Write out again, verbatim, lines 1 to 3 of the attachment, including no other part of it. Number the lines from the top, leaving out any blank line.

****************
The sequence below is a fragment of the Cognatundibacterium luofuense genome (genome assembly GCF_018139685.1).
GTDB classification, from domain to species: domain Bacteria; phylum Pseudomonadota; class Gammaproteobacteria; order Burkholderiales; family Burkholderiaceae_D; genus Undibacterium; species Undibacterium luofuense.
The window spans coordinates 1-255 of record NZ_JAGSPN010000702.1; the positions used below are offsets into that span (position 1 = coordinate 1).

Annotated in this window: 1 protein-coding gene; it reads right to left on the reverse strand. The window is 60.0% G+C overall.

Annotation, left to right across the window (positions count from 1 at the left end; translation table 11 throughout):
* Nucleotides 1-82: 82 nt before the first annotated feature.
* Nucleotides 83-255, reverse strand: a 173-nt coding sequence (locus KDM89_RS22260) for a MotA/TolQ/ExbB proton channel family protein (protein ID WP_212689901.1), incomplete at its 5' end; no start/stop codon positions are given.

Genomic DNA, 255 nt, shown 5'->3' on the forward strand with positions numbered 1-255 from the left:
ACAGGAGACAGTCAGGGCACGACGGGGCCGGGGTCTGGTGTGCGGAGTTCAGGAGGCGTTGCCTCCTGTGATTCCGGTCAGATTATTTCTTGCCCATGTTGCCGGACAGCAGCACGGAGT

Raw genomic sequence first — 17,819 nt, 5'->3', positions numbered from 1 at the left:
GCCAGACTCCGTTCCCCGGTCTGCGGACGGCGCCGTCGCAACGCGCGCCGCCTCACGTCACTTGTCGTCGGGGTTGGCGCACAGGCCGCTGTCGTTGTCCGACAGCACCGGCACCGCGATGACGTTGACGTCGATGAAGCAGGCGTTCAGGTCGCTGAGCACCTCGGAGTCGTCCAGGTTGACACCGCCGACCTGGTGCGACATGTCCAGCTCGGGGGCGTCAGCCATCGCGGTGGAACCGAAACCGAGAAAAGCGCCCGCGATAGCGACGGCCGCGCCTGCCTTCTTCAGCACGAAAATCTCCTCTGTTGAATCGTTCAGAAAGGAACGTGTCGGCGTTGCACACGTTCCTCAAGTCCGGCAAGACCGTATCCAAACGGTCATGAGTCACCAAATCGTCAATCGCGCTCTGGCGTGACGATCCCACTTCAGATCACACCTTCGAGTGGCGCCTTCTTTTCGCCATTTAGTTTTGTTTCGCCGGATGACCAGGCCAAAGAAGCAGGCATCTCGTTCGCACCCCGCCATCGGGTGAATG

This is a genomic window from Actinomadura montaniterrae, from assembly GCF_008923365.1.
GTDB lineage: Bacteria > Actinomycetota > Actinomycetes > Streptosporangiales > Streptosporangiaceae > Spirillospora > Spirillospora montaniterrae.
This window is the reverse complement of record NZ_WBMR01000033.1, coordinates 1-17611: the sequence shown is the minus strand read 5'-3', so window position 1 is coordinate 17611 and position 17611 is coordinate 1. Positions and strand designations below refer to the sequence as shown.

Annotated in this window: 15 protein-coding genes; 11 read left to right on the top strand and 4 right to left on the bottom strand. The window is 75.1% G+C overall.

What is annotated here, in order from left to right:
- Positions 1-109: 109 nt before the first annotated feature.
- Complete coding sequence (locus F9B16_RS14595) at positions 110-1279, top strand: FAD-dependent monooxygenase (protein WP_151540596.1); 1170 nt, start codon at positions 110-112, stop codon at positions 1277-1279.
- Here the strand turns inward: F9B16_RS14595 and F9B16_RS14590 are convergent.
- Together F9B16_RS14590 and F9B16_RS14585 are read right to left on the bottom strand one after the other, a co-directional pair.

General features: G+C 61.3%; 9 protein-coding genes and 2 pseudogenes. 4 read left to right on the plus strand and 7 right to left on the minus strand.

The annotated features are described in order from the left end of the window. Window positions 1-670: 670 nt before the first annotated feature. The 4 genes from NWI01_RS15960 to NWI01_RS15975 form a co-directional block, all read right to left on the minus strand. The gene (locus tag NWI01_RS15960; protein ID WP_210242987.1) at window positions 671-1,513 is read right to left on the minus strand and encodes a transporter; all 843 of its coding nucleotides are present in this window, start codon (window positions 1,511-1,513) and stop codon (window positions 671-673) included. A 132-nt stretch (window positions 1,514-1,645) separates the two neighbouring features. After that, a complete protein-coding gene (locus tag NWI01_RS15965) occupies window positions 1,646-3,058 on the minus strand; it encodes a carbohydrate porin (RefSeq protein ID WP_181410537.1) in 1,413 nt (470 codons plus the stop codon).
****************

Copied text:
The sequence below is a fragment of the Cognatundibacterium luofuense genome (genome assembly GCF_018139685.1).
GTDB classification, from domain to species: domain Bacteria; phylum Pseudomonadota; class Gammaproteobacteria; order Burkholderiales; family Burkholderiaceae_D; genus Undibacterium; species Undibacterium luofuense.
The window spans coordinates 1-255 of record NZ_JAGSPN010000702.1; the positions used below are offsets into that span (position 1 = coordinate 1).